When asked to give my testimony to groups of business leaders, I’m cautioned by event organizers to avoid influencing the audience to follow my lead and leave their jobs to go into charity work, instead helping them understand that their jobs are ministry.   In other words, wherever you’re employed you have two jobs:

  • the one you were hired for and the one you were (re)born for
  • the first pays in cash we quickly spend; the second in eternal currency we can never squander
  • as we already discussed, as church “insiders” we’re more like employees of church than its customers, so we’re on the job both for Jesus and for the company at our workplace
  • ironically, fellow employees who are not believers are “insiders” of the company but “outsiders” from church – so they become the primary “customers” that believers (“insiders” of church) should be pursuing

Or maybe we just have one job with a ministry addendum in every Christian’s job description.  In either sense, “called out ones” should assemble and live out the Great Commission at their place of employment – otherwise, they’re shirking those biblical responsibilities to BE the church where they spend most of their waking time.

Living out our calling at our workplaces turns work into church – and makes church our work.  The office becomes our mission field.  Still, too many Christians are careful to keep their faith to themselves at work, fearing that simply speaking their first boss’ name (Jesus) could put their second job at risk.

How to Become a Better “Employee”

If few Christians are doing well at being the personification of church at work, boldly living out prayer/care/share, then they’re underperforming in their occupation as Christ-followers.  Members are Jesus’ workers yet they aren’t worthy of promotions or pay raises when they refuse to call on “customers” – coworkers who have no relationship with our CEO.

Church leaders are the corporate trainers for Christian employees, preparing them to be effective evangelists in their workplaces.  Pastors should be evaluating how well its members are performing at that job – serving as lights in workplaces so often filled with the darkness of greed, backstabbing and apathy.  Yet today intensive discipleship has given way to small group meetings and churchgoers now evaluate the performance of pastors rather than the other way around.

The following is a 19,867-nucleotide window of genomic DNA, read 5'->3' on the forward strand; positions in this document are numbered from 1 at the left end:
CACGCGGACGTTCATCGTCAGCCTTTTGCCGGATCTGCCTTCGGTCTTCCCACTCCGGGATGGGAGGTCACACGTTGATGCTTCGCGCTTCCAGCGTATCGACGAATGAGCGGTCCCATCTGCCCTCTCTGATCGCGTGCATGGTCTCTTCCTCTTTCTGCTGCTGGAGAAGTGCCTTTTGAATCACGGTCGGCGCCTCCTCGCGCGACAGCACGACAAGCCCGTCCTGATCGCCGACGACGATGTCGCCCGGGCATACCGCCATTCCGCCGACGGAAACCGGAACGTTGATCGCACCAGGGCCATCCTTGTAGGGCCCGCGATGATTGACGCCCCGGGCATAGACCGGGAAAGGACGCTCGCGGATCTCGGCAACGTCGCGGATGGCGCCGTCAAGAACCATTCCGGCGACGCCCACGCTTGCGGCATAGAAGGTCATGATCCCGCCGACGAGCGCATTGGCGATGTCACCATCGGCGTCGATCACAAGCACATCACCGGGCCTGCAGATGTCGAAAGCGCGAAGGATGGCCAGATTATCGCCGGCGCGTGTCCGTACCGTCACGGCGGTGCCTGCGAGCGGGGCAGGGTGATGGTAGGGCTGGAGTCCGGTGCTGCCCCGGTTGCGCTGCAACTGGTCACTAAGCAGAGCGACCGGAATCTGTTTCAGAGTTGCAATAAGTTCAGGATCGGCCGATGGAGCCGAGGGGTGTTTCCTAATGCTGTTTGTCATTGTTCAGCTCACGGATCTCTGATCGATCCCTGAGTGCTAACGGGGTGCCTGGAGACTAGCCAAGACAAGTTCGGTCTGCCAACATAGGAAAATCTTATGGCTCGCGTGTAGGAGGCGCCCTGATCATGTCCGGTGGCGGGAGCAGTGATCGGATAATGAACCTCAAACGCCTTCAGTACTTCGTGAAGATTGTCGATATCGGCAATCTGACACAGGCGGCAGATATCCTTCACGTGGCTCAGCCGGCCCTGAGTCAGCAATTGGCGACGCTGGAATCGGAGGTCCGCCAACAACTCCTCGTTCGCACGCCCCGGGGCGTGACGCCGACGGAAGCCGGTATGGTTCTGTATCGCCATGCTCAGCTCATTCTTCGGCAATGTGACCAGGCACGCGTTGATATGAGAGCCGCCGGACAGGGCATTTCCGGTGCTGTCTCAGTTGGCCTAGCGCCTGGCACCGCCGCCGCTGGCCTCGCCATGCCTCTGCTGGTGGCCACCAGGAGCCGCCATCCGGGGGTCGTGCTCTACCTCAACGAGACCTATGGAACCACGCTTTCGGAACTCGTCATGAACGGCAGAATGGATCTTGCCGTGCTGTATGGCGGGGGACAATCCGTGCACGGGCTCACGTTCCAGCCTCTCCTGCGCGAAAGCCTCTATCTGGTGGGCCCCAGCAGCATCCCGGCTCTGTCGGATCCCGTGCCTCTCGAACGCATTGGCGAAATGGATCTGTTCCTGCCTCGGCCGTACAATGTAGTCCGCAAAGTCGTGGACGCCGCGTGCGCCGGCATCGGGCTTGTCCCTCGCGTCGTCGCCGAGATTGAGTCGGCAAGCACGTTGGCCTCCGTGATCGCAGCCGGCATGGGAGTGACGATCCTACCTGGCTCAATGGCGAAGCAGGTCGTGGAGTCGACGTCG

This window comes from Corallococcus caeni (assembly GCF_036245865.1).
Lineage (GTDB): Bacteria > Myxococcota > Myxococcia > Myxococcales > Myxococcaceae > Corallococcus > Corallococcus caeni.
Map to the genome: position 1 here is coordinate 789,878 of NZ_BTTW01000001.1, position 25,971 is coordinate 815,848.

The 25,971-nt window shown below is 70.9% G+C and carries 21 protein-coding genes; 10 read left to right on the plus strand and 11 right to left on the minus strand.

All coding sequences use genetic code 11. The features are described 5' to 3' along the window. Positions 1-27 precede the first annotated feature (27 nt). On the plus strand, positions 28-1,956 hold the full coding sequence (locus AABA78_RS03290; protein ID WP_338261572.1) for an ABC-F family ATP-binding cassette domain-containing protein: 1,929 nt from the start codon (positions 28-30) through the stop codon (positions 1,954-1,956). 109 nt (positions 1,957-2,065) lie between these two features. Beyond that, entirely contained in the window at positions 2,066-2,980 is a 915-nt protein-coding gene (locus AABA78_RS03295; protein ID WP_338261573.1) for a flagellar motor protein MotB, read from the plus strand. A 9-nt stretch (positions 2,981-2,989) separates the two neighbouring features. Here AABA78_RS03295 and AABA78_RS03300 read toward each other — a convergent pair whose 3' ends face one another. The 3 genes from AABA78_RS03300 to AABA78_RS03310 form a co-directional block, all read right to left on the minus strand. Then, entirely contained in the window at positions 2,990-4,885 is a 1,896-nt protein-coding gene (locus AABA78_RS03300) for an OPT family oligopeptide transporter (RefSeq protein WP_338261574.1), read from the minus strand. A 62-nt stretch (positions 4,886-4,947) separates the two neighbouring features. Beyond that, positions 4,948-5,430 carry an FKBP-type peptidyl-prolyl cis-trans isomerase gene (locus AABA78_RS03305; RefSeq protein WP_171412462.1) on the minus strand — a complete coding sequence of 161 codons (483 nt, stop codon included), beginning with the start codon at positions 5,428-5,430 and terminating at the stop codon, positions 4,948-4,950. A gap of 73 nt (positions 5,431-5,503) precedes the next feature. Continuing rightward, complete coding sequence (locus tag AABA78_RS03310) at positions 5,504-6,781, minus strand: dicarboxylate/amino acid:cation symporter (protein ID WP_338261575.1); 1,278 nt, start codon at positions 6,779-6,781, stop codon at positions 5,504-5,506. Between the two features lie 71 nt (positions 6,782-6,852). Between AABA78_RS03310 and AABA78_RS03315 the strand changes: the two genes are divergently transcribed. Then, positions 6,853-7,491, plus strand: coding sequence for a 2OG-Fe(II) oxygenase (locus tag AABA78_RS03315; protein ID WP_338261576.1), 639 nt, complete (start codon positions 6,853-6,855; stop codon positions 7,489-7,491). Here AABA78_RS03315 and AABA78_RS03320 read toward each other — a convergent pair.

Instead of viewing churchgoers, even mature believers, as those with a responsibility to obey the Great Commission, too many church leaders just hope they’ll show up next Sunday.  It never occurs to them that church members were essentially employees who could be “hired” or “fired”.   In Romans 16 (vs. 3, 9, 21) Paul refers to those he “hired” as trusted co-workers.  In Matthew 18 (vs. 15-17), Jesus gives instructions for “firing” church members who persist in sin.

Seeing members as “employees” charged with doing the work of the church at their respective workplaces would encourage leaders to recruit, challenge, disciple and evaluate.  Employees of a company must be trained effectively to sell and market to customers or the business goes under.  Is your church adequately equipping members to serve as effective ministers in their places of business?  If not, it’s encouraging a pastor/event/building-centric definition of “church” rather than a decentralized view where believers understand it’s their role to bring church into their office buildings on Monday morning.

It’s Your Turn

Like me, have you found that being vocal about your faith in the workplace, while generally frowned upon, makes you the person coworkers come to when they’re going through health struggles, marital problems, or other personal issues?

Check out these valuable resources:

Institute for Faith, Work and Economics

Theology of Work Project

Made to Flourish

Christian Employers Alliance